It was astounding!

At one point, there was a large sign that was blocking the view of me and many people around me. The guy behind me shouted, "Hey! Guy with the big sign about bears! Can you lower your sign please?" And he did, and we all shouted "Thank you!" No animosity necessary....

Can it be? Are these my fellow non-extreme 80% of the nation? Are they really out there?

It seems so.

From The Atlantic

In a way, the rally was a failure in terms of "rally excitement" because it was full of people who don't really like to clap along to songs, or shout things back at performers who ask you to shout things during their songs. But, like I said, that's MY kind of people and they're awesome!

There were a handful of people that didn't keep with the spirit of the rally. Some chose to dress as teabags or in general ridiculousness, while others made signs that specifically attacked certain political figures. I wondered if these few individuals were unable or unwilling to understand the point. Maybe it was just a Halloween thing.

Then again, it was the leftist organization MoveOn.org who were the douchebags who brought those annoying beach balls (printed with the website name) and unreasonably bounced those around the crowd. Seriously guys, no one likes those.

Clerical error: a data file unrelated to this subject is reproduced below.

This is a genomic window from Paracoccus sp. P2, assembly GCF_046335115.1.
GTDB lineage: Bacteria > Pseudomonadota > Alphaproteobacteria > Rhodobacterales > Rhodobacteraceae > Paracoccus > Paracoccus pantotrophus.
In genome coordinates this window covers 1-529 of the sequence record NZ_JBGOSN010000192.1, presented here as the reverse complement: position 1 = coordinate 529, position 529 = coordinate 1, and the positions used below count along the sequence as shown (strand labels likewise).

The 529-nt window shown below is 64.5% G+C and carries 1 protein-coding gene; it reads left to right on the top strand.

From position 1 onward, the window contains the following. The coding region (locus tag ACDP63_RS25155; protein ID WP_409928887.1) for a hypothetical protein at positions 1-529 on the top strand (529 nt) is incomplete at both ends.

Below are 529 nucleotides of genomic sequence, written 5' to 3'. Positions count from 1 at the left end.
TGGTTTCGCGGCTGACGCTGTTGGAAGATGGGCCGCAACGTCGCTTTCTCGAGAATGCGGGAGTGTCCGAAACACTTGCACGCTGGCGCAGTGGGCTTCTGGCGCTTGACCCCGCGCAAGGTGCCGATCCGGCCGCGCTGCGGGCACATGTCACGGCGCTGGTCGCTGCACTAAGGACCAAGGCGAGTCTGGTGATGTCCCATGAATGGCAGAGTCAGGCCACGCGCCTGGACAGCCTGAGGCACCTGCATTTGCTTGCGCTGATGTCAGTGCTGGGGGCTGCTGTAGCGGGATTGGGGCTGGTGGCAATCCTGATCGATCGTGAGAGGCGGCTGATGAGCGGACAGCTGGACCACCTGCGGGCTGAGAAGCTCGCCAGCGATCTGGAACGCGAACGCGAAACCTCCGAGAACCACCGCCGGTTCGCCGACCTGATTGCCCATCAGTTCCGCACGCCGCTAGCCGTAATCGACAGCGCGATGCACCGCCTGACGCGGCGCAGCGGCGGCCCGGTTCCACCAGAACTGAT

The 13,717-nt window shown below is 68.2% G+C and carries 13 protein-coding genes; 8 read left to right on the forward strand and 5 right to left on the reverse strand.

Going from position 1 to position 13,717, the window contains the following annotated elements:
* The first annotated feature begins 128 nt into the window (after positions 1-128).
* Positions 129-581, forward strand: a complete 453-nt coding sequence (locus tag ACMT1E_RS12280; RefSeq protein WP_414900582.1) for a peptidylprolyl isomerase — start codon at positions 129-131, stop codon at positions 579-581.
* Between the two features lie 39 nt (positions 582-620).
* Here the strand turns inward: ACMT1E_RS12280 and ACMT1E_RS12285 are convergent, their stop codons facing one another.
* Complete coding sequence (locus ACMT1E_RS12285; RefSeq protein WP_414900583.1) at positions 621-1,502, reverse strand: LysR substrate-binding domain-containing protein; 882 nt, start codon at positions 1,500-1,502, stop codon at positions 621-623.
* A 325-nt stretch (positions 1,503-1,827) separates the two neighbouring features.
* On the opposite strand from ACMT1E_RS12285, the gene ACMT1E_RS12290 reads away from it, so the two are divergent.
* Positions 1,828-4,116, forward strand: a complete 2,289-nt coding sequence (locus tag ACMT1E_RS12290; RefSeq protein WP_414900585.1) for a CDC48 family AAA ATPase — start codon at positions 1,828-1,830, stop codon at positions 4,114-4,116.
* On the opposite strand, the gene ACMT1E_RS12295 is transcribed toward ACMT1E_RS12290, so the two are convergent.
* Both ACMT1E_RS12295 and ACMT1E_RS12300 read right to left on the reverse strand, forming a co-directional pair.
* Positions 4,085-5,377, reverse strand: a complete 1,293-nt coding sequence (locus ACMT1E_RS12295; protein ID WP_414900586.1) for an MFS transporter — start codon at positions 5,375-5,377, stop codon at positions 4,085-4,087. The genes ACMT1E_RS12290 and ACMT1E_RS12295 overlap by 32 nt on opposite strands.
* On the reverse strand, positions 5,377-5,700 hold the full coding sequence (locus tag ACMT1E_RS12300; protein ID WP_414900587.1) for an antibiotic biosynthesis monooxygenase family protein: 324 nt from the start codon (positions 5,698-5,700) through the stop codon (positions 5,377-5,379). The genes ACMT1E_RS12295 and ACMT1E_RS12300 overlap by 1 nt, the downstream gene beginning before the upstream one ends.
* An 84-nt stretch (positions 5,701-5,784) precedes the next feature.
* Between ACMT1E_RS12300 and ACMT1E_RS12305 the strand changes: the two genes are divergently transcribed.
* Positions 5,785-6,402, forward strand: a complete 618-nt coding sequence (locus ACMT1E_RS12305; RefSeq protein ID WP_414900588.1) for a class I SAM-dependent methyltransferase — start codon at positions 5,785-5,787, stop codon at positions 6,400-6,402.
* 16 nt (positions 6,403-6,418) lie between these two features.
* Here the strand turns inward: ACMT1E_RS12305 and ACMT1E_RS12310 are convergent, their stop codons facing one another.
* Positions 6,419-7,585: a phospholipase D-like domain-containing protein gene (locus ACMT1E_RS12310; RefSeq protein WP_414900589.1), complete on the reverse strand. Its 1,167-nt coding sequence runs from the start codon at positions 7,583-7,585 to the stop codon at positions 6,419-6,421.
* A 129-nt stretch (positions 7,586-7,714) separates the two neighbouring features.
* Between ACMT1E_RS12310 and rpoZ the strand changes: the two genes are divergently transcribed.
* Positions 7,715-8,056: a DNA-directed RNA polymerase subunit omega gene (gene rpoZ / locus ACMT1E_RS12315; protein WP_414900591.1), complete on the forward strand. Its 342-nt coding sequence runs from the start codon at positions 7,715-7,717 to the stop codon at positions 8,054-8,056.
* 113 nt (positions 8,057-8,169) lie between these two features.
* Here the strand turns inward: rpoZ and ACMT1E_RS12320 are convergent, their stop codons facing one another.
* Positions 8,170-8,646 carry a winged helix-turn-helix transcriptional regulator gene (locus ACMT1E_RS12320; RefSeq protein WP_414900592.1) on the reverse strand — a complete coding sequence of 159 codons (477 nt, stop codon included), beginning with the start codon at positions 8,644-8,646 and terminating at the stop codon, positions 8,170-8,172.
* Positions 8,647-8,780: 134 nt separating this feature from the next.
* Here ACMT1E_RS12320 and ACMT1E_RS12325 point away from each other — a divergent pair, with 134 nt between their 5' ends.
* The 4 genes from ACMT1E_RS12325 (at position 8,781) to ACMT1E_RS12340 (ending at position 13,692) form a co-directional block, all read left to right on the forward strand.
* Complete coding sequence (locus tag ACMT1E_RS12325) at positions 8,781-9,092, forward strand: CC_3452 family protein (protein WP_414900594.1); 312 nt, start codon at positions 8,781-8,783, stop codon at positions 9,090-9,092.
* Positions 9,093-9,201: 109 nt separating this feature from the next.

Another thing I noticed about the crowd was the diversity... Not just racial and ethnic diversity, but also age. My 20-year old cousin drove down from Massachusetts for the rally (sorry I didn't meet up with you, Becky!), and apparently the very elderly Mexican-American man I sat next to on the subway flew in from Seattle. It was great to see that sanity is not the property of one segment of the population.

The Roots were great, the funniness was funny, and the mood was incredibly positive. There were some stand-out moments for me - like when "America's most reasonable-seeming man", Law and Order's Sam Waterston came out and read a fear poem by Colbert, and when Yusuf Islam (formerly Cat Stevens) and Ozzy Osbourne had a song battle with their respective types of "trains", only to be settled by the O'Jays and their superior "train".

The signs were the real stars in a way. They covered a large breadth of humor from the silly:

Rally 018

to the satirical:

Rally 019

to the ones so simply true, they make you laugh:

Rally 038

All in all, the rally was a huge success and an essential show of positivity for America, all accomplished while walking the fine line of satire and silliness achieved every weeknight by the Daily Show and the Colbert Report.

Jon Stewart did an amazing job of summing up the goals of the rally himself, so please watch this unedited video of his speech.
It's really wonderful and it echoes my final thoughts of the day.


No comments:

Post a Comment

Related Posts with Thumbnails